The Plumeria Root System

The Plumeria Root System

The plumeria root system constitutes a major part of the plant body, both in terms of function and bulk. In plumeria, the root system is the subterranean or underground part of the plant body. Roots are branching organs which grow downward into the soil, a manifestation of geotropism. Branching occurs irregularly and not from nodes as in stems.

In contrast to shoot, the plant root has no leaves, nodes, internodes and buds. With rare exception, roots also lack stomata.

Other morphological and anatomical features which are distinct to this plant structure are: 

  1. a hard, protective root cap at the tip of the root; (2) absence of the pith; 
  2. presence of endodermis; and 
  3. presence of pericycle next to the endodermis.

These features are found in the root apex which is divided into three regions:

  1. region of cell division which includes the apical meristem protected by the root cap,
  2. a short region of cell elongation where individual cells elongate and force the root tip to move forward through the soil, and
  3. region of cell differentiation and maturation.

In general, the plumeria root system either consists of a taproot system (with primary root found on seedlings) or fibrous roots (adventitious roots found on cuttings) with attached branch roots and finer rootlets having root hairs close to the tip.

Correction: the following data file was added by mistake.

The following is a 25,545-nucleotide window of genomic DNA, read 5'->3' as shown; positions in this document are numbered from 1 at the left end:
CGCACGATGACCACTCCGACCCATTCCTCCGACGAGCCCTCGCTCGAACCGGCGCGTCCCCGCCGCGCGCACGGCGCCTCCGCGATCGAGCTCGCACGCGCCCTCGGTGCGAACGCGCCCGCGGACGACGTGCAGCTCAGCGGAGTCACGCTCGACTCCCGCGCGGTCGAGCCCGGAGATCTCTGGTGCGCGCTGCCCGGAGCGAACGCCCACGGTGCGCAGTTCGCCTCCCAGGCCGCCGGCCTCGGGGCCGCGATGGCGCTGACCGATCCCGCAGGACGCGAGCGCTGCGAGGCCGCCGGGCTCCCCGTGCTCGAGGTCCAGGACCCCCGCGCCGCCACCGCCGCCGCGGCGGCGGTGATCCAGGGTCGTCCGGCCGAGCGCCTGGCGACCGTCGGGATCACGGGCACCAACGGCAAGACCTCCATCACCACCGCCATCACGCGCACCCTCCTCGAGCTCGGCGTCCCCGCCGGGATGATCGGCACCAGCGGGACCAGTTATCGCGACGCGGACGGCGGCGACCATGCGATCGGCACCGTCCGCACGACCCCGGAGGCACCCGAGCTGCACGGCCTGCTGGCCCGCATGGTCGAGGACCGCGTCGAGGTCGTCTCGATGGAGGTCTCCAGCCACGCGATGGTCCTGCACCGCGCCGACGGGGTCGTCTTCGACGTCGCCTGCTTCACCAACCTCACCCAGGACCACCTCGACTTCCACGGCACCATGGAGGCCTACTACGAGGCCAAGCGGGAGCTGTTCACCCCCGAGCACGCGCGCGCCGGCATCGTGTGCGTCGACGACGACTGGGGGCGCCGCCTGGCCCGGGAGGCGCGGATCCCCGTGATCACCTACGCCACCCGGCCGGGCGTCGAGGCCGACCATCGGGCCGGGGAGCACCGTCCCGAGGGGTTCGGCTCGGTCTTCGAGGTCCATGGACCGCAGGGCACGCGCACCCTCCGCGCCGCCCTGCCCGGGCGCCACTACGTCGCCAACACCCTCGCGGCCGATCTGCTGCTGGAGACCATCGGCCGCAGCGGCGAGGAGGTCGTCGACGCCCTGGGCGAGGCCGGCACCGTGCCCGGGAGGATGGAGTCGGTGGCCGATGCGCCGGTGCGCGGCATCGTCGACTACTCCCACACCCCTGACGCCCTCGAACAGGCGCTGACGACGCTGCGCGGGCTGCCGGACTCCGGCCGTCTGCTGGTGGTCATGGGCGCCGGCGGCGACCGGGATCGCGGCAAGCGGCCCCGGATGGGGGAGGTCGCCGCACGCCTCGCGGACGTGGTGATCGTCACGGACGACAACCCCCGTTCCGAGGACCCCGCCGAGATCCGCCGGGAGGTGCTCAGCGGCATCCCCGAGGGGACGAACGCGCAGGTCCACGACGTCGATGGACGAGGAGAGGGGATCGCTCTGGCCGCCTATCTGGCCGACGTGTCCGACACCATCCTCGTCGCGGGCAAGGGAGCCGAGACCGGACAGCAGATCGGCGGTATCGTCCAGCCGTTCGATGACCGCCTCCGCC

Functions of the Plumeria Roots

Despite being inconspicuous because they are normally hidden underground, the plant root system performs various functions which are essential to growth and development. The extent of underground expansion of this plant structure serves as limitation in the growth of the plant. Thus potted plants usually exhibit slow growth but once the roots leak out from the bottom of the pot and penetrate into the ground, growth rate accelerates.

The functions of the plumeria root system include:

  1. Anchorage and support. The plumeria root system anchors the plant body to the soil and provides physical support. In general, however, taproot system provides more effective anchorage such that they are more resistant to toppling during storms.
  2. Absorption and conduction. The plumeria root system absorbs water, oxygen and nutrients from the soil in mineral solution, mainly through the root hairs. They are capable of absorbing inorganic nutrients in solution even against concentration gradient. From the root, these are moved upward. Plants with a fibrous root system are more efficient in absorption from shallow sources.
  3. Storage. The root serves as storage organ for water and carbohydrates. Fibrous roots generally store less starch than taproots.
  4. Reproduction. Plumeria do not reproduce from their roots.

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